By Mathew B. Tully
When deciding whether to take a case to court-martial instead of Captain’s Mast, the big question is how hard do you want to fight for your innocence? The next question is do you really want to risk going to jail for years to maintain your innocence? Or might it be better to take the non-judicial punishment, knowing it cannot get worse than 45 days extra duty, 60 days restriction (45 when combined with extra duty), 30 days correctional custody (for E-3s and below), a pay grade reduction, and forfeiture of half a month’s pay for two months?
Under Article 15 of the Uniform Code of Military Justice, commanding officers are given substantial leeway in imposing non-judicial punishment to address minor misconduct that is not serious enough for court martial but is too serious for administrative proceedings. At a Captain’s Mast hearing, a service member or his or her attorney can present evidence and witnesses to disprove the charge of misconduct. The catch is that at Captain’s Mast, service members are attempting to sway just one person: the commanding officer imposing the non-judicial punishment. This commanding officer only needs to prove the alleged misconduct by a “preponderance of evidence.”
Unless a service member is attached to or embarked on a vessel, he or she can refuse Captain’s Mast and demand a trial. Court martial affords service members certain procedural rights that are lacking at Captain’s Mast. There’s a judge and jury, and the standard for proof is much higher, set at “beyond a reasonable doubt.”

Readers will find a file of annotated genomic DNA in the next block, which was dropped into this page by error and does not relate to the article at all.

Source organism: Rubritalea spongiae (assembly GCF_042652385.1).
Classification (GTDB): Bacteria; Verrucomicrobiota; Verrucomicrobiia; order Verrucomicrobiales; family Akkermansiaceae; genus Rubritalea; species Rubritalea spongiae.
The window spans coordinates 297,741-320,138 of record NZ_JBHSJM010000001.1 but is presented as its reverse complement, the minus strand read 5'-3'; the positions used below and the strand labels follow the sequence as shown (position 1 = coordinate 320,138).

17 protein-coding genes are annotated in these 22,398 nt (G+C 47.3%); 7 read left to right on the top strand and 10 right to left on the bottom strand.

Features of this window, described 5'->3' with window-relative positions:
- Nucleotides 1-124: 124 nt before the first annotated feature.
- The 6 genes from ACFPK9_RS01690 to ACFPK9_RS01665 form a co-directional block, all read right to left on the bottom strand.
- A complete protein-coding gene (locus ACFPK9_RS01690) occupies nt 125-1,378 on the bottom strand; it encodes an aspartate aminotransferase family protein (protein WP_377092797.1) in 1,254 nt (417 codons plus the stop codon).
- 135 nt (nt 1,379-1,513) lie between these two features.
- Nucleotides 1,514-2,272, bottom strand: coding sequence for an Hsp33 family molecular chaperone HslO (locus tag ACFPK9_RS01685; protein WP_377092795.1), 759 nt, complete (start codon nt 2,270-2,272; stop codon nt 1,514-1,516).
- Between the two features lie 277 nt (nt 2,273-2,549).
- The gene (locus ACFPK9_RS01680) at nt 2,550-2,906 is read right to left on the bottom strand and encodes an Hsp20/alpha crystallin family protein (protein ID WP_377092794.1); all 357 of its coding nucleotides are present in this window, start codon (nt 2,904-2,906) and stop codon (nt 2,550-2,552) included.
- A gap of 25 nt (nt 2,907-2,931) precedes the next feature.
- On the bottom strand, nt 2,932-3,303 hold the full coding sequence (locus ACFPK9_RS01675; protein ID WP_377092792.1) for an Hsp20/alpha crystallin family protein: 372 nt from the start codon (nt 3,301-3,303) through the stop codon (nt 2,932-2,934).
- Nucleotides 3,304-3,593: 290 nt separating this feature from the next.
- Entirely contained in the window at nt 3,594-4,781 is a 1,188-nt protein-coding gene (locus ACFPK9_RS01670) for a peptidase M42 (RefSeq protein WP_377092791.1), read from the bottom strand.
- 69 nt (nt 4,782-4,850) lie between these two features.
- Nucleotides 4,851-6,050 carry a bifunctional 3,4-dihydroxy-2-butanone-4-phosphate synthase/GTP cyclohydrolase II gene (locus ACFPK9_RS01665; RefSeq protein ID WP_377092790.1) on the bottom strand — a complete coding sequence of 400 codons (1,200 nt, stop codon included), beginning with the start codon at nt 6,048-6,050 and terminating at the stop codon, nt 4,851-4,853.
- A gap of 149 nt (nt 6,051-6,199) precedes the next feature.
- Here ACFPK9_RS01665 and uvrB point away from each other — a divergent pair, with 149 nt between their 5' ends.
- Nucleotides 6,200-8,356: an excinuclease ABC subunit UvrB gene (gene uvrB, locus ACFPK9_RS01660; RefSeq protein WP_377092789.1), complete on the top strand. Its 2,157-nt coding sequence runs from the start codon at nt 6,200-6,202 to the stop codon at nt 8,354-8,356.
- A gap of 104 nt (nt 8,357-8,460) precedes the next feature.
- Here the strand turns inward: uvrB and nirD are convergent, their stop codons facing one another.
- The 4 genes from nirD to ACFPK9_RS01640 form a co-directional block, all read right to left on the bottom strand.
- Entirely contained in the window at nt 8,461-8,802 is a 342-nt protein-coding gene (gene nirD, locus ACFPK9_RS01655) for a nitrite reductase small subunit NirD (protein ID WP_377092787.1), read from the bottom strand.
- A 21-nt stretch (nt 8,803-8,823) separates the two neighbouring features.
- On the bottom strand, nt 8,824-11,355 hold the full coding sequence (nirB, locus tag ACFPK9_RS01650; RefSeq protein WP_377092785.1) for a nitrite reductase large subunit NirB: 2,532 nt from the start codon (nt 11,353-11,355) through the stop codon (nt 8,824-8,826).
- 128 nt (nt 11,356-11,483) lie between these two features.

It might make sense for a service member to refuse Captain’s Mast if, for example, you believe the commander has an inflexible attitude and will not treat you fairly, or, you have a valid defense that you don’t believe your commander will consider. For example, it may be wise to turn down Captain’s Mast if you have a valid prescription for a drug you tested positive for, and you believe your commander will ignore the prescription, unfairly find you guilty and maximize your punishment.
Rank is another factor to consider. While a record of non-judicial punishment can have a severely adverse effect on higher-ranking service members’ careers, it is less of a career concern for lower-ranking service members.
Service members considering refusing Captain’s Mast because they believe their commanding officer will find them guilty no matter what need to remember that they can appeal the non-judicial punishment up the chain of command. Service members have five days to submit to the next superior authority in the chain of command a written appeal to the commanding officer’s decision. A military law attorney can prepare for the service member an appeal statement detailing why the finding of guilt is incorrect or why the punishment is inappropriate. Service members should consult with a military law attorney when making the decision to go to Captain’s Mast or court martial.
Mathew B. Tully is an Iraq War veteran and founding partner of the law firm Tully Rinckey PLLC. E-mail questions to email@example.com. The information in this column is not intended as legal advice. To schedule a meeting with an attorney call 202-787-1900.